Workplace Fear and How to Prevent it

Panic about the economy and stress about workloads are taking their toll on knowledge workers. These emotional factors present a huge challenge to managers, who have to effectively mitigate employees' fears and maintain their productivity.

The year ahead isn't shaping up to be a good one for IT, to say the least. As we settle into the recession here in the U.S., budgets are increasingly going to reflect the worsening business conditions. That means a year or more of tough times for all of us. The sad reality is that more of us will be looking for work in the next 12 months.


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And for those with jobs, it's not going to be so pleasant either. When times get tough, people feel stressed out, frazzled and nervous. That's not unreasonable. When people are faced with a combination of resource limits, personal insecurity and demands for productivity, emotions run high. There are no easy jobs left. Those of us lucky enough to be employed have stressful jobs now.

For managers, this represents a significant challenge. Stressed-out knowledge workers do not perform at their best. Just when we need people to focus and produce, they are distracted by the ugly reality outside. You really can't expect people who are worried about their personal financial security to completely shut out those thoughts in order to concentrate on their work. But knowledge work requires exactly that sort of composure.

To a degree, distraction is unavoidable. But as managers, we need to do our best to help people stay on track and do that which is completely unnatural: keep their eyes off their fears and on their work.

Doing this requires careful thinking about the emotional state of the staff. Now more than ever, we need to realize that we are not managers of stuff, but of people who do stuff. We don't manage tasks; we manage the people who do those tasks. And people have emotions that affect their performance.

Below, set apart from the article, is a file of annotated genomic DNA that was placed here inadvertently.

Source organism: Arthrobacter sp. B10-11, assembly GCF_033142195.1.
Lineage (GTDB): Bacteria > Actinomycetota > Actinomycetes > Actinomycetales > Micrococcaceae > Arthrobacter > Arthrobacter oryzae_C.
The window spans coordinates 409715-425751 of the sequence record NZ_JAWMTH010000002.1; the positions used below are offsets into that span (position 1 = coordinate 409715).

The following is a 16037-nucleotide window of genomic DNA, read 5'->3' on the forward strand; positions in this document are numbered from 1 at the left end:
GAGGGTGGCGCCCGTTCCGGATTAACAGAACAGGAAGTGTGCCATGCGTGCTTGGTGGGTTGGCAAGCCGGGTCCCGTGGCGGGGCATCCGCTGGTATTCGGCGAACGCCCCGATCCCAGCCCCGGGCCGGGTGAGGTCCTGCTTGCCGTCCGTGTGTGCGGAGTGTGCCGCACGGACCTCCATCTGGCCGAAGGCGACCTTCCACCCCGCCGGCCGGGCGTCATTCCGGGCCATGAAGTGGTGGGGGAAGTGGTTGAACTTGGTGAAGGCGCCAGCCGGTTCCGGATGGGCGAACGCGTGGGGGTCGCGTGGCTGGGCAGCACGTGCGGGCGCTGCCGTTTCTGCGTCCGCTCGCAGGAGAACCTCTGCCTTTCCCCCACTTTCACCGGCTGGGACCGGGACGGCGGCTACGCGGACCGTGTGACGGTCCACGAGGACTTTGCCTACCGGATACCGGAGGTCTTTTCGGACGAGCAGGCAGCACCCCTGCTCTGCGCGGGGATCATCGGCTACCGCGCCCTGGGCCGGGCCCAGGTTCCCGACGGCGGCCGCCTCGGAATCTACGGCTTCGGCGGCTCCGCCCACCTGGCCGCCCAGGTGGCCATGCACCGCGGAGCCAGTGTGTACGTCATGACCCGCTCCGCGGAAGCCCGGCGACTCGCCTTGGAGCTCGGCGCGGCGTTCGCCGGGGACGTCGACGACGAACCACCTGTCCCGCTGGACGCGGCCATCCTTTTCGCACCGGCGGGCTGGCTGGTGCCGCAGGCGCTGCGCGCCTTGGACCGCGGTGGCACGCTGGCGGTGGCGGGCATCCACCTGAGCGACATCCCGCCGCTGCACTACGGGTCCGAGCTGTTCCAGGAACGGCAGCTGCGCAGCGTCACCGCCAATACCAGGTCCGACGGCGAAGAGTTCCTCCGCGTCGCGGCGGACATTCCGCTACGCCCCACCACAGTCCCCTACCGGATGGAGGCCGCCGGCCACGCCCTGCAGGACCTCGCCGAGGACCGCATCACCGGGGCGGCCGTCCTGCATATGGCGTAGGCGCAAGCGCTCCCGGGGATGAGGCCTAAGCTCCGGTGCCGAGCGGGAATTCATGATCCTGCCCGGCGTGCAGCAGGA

The most important emotional state to pay attention to right now is panic. We have to help keep stressed-out staffers from becoming a panicked mob. Stress may be unavoidable, but panic is not.

As a consultant, I've seen lots of organizations and project teams under pressure. Some have been composed and focused; some, stressed out; and others, panicked. What's interesting is that the facts surrounding their work are often similar. They are all under time and resource constraints, and many are facing the same personal insecurity. But they respond differently.

I've noticed that one of the key differences is in how the managers of these groups respond to those facts.

Managers who deny reality generally don't fare too well. Telling people, "There's no problem here; what are you worried about?" usually convinces the staff that you are either an idiot or a liar. Neither is a useful image.

Managers who try to tell their people what they should or shouldn't feel about reality generally don't fare well either. Telling people "You shouldn't worry about this" usually gets them worrying.

Managers who panic themselves are the most likely to induce panic in their people.

The teams that do the best seem to be those whose managers openly acknowledge reality and meet it with determination rather than trepidation. And how you respond is more important than anything you say. When you establish a common frame for reality and convince everyone that you see the same challenges they do but are willing to take them on, you demonstrate the best response.

Having done that, you need to focus attention on the things you can control -- on the activities that will give the best chance for success. If those around you see the possibility of a better future and feel that they have the power to be part of creating it, they are most likely going to respond well, no matter how challenging reality may be.

Paul Glen is the founder of the Web community and author of the award-winning book Leading Geeks: How to Manage and Lead People Who Deliver Technology (Jossey-Bass, 2003). Contact him at

This story, "Workplace Fear and How to Prevent it" was originally published by Computerworld.

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